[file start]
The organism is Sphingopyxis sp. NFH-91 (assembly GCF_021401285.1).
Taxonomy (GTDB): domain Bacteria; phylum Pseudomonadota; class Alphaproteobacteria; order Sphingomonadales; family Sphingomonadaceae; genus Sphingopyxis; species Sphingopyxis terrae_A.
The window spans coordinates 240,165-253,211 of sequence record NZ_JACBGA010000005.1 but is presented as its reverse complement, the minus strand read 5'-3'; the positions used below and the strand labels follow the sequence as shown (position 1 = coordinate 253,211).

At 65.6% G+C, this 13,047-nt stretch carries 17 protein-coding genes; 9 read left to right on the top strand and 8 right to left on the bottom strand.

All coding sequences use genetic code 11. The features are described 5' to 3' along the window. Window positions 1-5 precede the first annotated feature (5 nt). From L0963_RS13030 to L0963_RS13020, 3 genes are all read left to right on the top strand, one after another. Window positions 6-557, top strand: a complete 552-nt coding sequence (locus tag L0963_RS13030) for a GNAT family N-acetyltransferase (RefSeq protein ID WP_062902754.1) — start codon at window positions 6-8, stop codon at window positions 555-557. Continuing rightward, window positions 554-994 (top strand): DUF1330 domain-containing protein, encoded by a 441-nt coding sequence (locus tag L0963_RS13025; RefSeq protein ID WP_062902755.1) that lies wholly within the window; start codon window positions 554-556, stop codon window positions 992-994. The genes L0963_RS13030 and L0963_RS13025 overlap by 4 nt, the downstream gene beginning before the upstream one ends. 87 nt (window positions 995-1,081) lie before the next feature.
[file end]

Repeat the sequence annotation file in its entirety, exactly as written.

The organism is Sphingopyxis sp. NFH-91 (assembly GCF_021401285.1).
Taxonomy (GTDB): domain Bacteria; phylum Pseudomonadota; class Alphaproteobacteria; order Sphingomonadales; family Sphingomonadaceae; genus Sphingopyxis; species Sphingopyxis terrae_A.
The window spans coordinates 240,165-253,211 of sequence record NZ_JACBGA010000005.1 but is presented as its reverse complement, the minus strand read 5'-3'; the positions used below and the strand labels follow the sequence as shown (position 1 = coordinate 253,211).

At 65.6% G+C, this 13,047-nt stretch carries 17 protein-coding genes; 9 read left to right on the top strand and 8 right to left on the bottom strand.

All coding sequences use genetic code 11. The features are described 5' to 3' along the window. Window positions 1-5 precede the first annotated feature (5 nt). From L0963_RS13030 to L0963_RS13020, 3 genes are all read left to right on the top strand, one after another. Window positions 6-557, top strand: a complete 552-nt coding sequence (locus tag L0963_RS13030) for a GNAT family N-acetyltransferase (RefSeq protein ID WP_062902754.1) — start codon at window positions 6-8, stop codon at window positions 555-557. Continuing rightward, window positions 554-994 (top strand): DUF1330 domain-containing protein, encoded by a 441-nt coding sequence (locus tag L0963_RS13025; RefSeq protein ID WP_062902755.1) that lies wholly within the window; start codon window positions 554-556, stop codon window positions 992-994. The genes L0963_RS13030 and L0963_RS13025 overlap by 4 nt, the downstream gene beginning before the upstream one ends. 87 nt (window positions 995-1,081) lie before the next feature.